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What is Oropouche fever?

June 25, 2024

Italy reported its first case of Oropouche fever, a mosquito-borne disease common in Latin and South America, this month.

Person examining a mosquito
A case of the mosquito-borne Oropouche fever has been detected in ItalyImage: Ueslei Marcelino/REUTERS

Italy reported its first-ever case of Oropouche fever, a mosquito-borne disease, on June 15. It’s also the first case ever to be detected in continental Europe. Latin America and the Caribbean have already seen outbreaks this year. 

The patient diagnosed in Italy had recently returned from a trip to the Caribbean, Italian newspaper Il Messaggero reported, citing public health authorities.  

Oropouche virus disease is transmitted through the bites of infected midges and mosquitos. Although the disease has long been circulating in Central and South America and the Caribbean, some countries have seen a sharp rise in diagnosed cases this year. Brazil has reported more than 5,500 cases so far in 2024, compared to about 840 cases in 2023.  

The disease is also spreading to countries that have never detected cases of Oropouche fever before. On June 11, the WHO reported the first-ever outbreak in Cuba, which included some 70 confirmed cases. "This is the first detection of the disease in the country, therefore, the population is likely highly susceptible and there is significant risk of additional cases being detected," the report noted.  

Symptoms similar to dengue

Oropouche fever is caused by the Oropouche virus, which is transmitted most often through the bite of the Culicoides paraensis midge. There is no evidence of human-to-human transmission of the disease.  

Symptoms of the disease are similar to dengue, and typically start between four and eight days after the bite. The onset is sudden, and symptoms usually include fever, headaches, pain, chills, joint stiffness, and sometimes nausea and vomiting. Most patients recover in about seven days. According to the WHO, severe cases are rare.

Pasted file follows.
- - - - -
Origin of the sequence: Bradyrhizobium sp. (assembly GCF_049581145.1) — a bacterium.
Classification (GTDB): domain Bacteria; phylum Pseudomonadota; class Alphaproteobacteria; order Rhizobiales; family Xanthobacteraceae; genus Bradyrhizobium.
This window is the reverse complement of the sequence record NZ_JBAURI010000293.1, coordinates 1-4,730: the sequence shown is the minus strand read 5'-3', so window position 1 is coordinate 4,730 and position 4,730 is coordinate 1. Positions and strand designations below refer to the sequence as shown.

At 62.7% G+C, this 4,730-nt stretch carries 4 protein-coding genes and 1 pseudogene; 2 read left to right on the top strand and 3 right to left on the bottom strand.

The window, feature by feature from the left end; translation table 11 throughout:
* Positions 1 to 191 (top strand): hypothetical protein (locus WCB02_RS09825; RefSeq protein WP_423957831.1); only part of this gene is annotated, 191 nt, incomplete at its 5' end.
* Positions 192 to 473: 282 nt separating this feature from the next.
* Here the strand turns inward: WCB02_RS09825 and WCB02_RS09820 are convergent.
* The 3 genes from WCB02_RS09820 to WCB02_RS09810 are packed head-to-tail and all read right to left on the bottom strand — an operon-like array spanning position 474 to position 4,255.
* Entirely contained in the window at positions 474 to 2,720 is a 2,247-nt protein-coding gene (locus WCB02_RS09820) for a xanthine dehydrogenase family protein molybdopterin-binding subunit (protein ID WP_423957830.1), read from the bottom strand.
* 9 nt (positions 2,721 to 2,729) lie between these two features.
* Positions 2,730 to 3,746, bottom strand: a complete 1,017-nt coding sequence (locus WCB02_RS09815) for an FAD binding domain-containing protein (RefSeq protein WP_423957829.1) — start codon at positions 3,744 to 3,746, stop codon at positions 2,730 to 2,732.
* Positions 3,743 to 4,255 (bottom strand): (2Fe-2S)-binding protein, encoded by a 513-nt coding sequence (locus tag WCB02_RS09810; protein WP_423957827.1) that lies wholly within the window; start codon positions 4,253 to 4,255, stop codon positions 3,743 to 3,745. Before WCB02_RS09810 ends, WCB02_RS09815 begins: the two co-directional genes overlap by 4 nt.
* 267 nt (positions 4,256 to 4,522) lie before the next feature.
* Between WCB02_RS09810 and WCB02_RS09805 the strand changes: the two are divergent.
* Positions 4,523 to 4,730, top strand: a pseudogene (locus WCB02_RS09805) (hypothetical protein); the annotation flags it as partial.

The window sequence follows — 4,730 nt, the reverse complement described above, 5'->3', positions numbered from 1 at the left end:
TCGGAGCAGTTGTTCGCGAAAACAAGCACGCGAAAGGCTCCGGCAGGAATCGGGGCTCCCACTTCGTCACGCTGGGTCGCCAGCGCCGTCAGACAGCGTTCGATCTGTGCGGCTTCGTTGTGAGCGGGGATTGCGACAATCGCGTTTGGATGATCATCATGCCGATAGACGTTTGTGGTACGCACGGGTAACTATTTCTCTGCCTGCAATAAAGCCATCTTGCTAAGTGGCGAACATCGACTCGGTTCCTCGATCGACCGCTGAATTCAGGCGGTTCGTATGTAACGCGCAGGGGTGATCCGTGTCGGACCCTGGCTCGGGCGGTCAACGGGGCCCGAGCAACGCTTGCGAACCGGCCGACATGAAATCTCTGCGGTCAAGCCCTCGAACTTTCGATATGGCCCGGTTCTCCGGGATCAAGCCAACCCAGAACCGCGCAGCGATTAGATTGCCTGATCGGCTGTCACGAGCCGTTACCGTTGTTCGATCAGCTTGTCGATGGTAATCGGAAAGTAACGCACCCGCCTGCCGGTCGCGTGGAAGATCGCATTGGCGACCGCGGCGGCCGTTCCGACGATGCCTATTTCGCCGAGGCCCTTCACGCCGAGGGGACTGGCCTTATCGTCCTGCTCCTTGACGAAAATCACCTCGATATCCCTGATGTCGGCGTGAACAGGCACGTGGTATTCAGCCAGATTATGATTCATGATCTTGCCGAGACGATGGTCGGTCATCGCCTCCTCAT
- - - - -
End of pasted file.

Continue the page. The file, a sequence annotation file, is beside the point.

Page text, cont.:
There is no specific vaccine or antiviral treatment available for the disease. 

Brazil threatened by an unparalleled dengue epidemic

Climate may play a role

Oropouche fever is an understudied illness, as the authors of a May 2023 paper published in the journal Infectious Diseases of Poverty noted. As a result, the disease's epidemic potential and areas of likely spread remain "unexplored."

Although most cases of Oropouche fever thus far have been linked to tropical climate conditions, the authors noted that the lack of available data makes it difficult to draw precise conclusions. For example, some outbreaks have occurred outside the tropical conditions typically associated with transmission events.  

Although much remains unclear about the virus and its spread, the authors also noted that vegetation loss and deforestation appear to be associated with outbreaks of the disease.  

Edited by: Patricia Szobar


Oropouche virus disease - Cubahttps://www.who.int/emergencies/disease-outbreak-news/item/2024-DON521

Transmission risk of Oropouche fever across the Americashttps://pubmed.ncbi.nlm.nih.gov/37149619/

Clare Roth
Clare Roth Editor and reporter focusing on science and migration